Before anyone can get insurance coverage through Louisiana’s planned Medicaid expansion, the state needs to hire the workers who will sign patients up for that coverage.
Gov. John Bel Edwards’ administration wants to have health care providers pick up that short-term $2.8 million cost for salaries, training and equipment — rather than the cash-strapped state health department, which is threatened with steep budget cuts.
As he announced his Medicaid expansion roll-out, Edwards praised health secretary Rebekah Gee, saying “she has already secured pledges from providers to cover the state’s portion of that cost, so for the remainder of this fiscal year there will not be a net cost to prepare for expansion.”
The unusual staffing proposal first requires federal approval before any of the estimated 248 workers needed to staff the Medicaid expansion work can be hired. It’s unclear whether the state would have to pay the long-term costs of the employees in future years if the Department of Health and Hospitals continues to keep the workers on its payroll.
Gee was in Washington this week meeting with federal officials about Louisiana’s Medicaid expansion plans. She didn’t respond to requests for comment, about the long-term liabilities for her department or a timeline for beginning hiring.
At the expansion announcement, Gee described health care providers sending money to the state and the state hiring employees who work on-site at health care facilities. That means people who are eligible under the Medicaid expansion could enroll at the place where they seek care like a clinic, doctor’s office or hospital, rather than at a separate state office.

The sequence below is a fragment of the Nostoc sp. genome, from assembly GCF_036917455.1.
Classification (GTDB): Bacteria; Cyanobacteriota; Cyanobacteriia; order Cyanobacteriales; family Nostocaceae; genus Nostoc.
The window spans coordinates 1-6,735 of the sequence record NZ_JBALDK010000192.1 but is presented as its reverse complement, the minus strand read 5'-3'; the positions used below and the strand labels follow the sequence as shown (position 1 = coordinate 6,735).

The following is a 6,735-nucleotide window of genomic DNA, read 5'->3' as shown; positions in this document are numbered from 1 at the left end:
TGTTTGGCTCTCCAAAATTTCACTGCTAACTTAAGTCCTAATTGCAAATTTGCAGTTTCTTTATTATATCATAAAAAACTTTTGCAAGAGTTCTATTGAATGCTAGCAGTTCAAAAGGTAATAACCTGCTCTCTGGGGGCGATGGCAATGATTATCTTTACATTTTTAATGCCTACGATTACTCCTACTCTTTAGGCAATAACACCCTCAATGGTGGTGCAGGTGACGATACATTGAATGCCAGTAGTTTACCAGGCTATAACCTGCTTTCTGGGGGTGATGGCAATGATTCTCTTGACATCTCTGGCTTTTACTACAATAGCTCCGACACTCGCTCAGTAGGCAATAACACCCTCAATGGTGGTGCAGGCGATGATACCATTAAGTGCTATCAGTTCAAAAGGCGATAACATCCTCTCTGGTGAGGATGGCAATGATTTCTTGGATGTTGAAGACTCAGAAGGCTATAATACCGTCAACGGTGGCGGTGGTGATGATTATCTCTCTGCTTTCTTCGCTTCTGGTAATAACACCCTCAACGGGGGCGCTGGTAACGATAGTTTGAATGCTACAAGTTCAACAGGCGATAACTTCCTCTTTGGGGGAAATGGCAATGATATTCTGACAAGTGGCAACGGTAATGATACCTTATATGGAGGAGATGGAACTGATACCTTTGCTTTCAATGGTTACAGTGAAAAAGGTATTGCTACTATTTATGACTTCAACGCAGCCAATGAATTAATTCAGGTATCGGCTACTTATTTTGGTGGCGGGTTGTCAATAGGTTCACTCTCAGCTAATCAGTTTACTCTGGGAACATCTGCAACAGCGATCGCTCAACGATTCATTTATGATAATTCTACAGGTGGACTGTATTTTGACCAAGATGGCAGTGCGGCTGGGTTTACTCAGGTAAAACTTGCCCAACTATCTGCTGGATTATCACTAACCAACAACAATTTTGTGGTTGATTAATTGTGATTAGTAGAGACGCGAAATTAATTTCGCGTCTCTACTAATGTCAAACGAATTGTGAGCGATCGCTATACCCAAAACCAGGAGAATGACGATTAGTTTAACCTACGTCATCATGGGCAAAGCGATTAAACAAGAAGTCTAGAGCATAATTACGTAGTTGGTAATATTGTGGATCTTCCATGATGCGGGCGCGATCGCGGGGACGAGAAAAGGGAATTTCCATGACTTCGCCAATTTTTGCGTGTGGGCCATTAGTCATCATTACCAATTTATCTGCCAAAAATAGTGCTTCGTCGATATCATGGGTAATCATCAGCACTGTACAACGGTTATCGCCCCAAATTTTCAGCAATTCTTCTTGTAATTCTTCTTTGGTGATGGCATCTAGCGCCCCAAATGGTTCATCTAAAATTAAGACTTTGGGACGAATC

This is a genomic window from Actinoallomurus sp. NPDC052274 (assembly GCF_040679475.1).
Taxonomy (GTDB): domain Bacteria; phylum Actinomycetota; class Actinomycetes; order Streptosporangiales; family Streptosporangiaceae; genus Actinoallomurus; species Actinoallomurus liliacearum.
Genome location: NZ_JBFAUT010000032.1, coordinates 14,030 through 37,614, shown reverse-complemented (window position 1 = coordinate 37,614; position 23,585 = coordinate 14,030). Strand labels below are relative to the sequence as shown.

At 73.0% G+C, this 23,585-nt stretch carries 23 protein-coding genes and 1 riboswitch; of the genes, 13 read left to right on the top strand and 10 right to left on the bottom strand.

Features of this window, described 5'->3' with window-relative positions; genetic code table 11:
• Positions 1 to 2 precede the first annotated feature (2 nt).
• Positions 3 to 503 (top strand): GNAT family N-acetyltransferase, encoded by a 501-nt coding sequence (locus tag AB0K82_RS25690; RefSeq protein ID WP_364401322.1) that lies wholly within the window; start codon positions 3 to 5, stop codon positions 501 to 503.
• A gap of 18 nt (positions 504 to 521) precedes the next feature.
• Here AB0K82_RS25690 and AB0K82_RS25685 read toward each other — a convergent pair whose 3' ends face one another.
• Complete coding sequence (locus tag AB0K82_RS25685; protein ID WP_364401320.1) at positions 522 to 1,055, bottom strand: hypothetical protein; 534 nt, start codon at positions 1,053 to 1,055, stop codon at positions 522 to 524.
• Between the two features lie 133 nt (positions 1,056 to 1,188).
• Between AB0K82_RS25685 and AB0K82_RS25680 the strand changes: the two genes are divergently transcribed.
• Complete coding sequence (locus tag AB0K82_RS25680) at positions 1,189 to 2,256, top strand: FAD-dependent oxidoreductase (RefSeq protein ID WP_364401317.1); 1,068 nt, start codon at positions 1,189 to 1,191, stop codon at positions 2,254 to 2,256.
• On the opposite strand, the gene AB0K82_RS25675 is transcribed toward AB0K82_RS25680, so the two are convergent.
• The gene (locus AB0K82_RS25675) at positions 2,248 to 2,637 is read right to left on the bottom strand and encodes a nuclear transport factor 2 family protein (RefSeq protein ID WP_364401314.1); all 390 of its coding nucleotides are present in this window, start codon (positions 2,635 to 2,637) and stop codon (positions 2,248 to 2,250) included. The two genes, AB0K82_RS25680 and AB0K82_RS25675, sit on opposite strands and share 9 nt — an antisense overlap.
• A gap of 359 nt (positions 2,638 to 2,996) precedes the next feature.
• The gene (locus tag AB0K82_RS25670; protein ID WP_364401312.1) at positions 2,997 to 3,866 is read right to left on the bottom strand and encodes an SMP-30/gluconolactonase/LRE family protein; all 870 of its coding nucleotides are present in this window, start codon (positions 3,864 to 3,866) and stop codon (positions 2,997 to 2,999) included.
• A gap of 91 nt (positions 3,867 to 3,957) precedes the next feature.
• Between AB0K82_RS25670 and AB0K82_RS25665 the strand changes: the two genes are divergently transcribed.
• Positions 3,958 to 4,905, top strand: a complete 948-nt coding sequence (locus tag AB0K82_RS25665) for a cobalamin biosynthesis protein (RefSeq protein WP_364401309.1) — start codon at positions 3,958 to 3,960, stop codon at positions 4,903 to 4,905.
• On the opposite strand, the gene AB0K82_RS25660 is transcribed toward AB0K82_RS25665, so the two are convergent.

“I like this because it represents both a better way for patients to access enrollment services as well as, I think, a really important commitment on the part of the providers to say, ‘We care about this. We want to make this successful,’” she said.
Health providers would pay money that is used as state matching cash to draw down additional federal Medicaid dollars that cover a portion of the staffing costs. Gee called it “out-stationing” and said the federal Medicaid agency has approved it in other places, though Louisiana hasn’t previously used the method.
South Carolina has a similar “sponsored Medicaid worker program.”
Quick approval — and hiring of the enrollment workers — will help determine whether Edwards can achieve what he admits is an aggressive timeline, of having government-funded health insurance cards in more people’s hands by July 1.
The Edwards administration estimates that more than 300,000 additional people, mainly the working poor, will be added to Louisiana’s Medicaid program under the expansion, which covers adults making up to 138 percent of the federal poverty level — about $33,400 for a family of four.
Under the governor’s plan, Louisiana will join 30 other states that have undertaken Medicaid expansions, including several overseen by Republicans. GOP legislative leaders in Louisiana haven’t decided whether they will try to create roadblocks for expansion.